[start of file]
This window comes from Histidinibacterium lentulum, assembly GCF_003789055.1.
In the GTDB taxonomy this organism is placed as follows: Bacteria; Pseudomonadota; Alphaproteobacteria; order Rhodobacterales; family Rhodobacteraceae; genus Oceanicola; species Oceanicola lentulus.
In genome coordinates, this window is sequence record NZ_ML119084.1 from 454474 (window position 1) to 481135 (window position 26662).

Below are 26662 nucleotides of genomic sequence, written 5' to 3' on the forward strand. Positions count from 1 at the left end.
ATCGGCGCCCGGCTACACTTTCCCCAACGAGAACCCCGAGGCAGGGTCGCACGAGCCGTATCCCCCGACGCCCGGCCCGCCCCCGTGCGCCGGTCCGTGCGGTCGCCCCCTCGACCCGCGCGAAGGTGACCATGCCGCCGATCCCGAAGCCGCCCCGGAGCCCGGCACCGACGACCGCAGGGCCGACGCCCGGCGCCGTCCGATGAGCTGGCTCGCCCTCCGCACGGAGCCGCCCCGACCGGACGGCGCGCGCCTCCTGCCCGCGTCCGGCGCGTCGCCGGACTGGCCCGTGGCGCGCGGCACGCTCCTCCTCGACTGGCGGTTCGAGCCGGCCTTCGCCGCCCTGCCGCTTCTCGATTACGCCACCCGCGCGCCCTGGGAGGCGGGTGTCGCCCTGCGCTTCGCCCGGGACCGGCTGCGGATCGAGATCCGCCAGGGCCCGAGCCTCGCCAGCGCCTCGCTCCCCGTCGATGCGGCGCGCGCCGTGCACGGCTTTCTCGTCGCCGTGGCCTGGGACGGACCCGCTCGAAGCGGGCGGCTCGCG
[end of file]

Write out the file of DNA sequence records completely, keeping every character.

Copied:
This window comes from Histidinibacterium lentulum, assembly GCF_003789055.1.
In the GTDB taxonomy this organism is placed as follows: Bacteria; Pseudomonadota; Alphaproteobacteria; order Rhodobacterales; family Rhodobacteraceae; genus Oceanicola; species Oceanicola lentulus.
In genome coordinates, this window is sequence record NZ_ML119084.1 from 454474 (window position 1) to 481135 (window position 26662).

Below are 26662 nucleotides of genomic sequence, written 5' to 3' on the forward strand. Positions count from 1 at the left end.
ATCGGCGCCCGGCTACACTTTCCCCAACGAGAACCCCGAGGCAGGGTCGCACGAGCCGTATCCCCCGACGCCCGGCCCGCCCCCGTGCGCCGGTCCGTGCGGTCGCCCCCTCGACCCGCGCGAAGGTGACCATGCCGCCGATCCCGAAGCCGCCCCGGAGCCCGGCACCGACGACCGCAGGGCCGACGCCCGGCGCCGTCCGATGAGCTGGCTCGCCCTCCGCACGGAGCCGCCCCGACCGGACGGCGCGCGCCTCCTGCCCGCGTCCGGCGCGTCGCCGGACTGGCCCGTGGCGCGCGGCACGCTCCTCCTCGACTGGCGGTTCGAGCCGGCCTTCGCCGCCCTGCCGCTTCTCGATTACGCCACCCGCGCGCCCTGGGAGGCGGGTGTCGCCCTGCGCTTCGCCCGGGACCGGCTGCGGATCGAGATCCGCCAGGGCCCGAGCCTCGCCAGCGCCTCGCTCCCCGTCGATGCGGCGCGCGCCGTGCACGGCTTTCTCGTCGCCGTGGCCTGGGACGGACCCGCTCGAAGCGGGCGGCTCGCG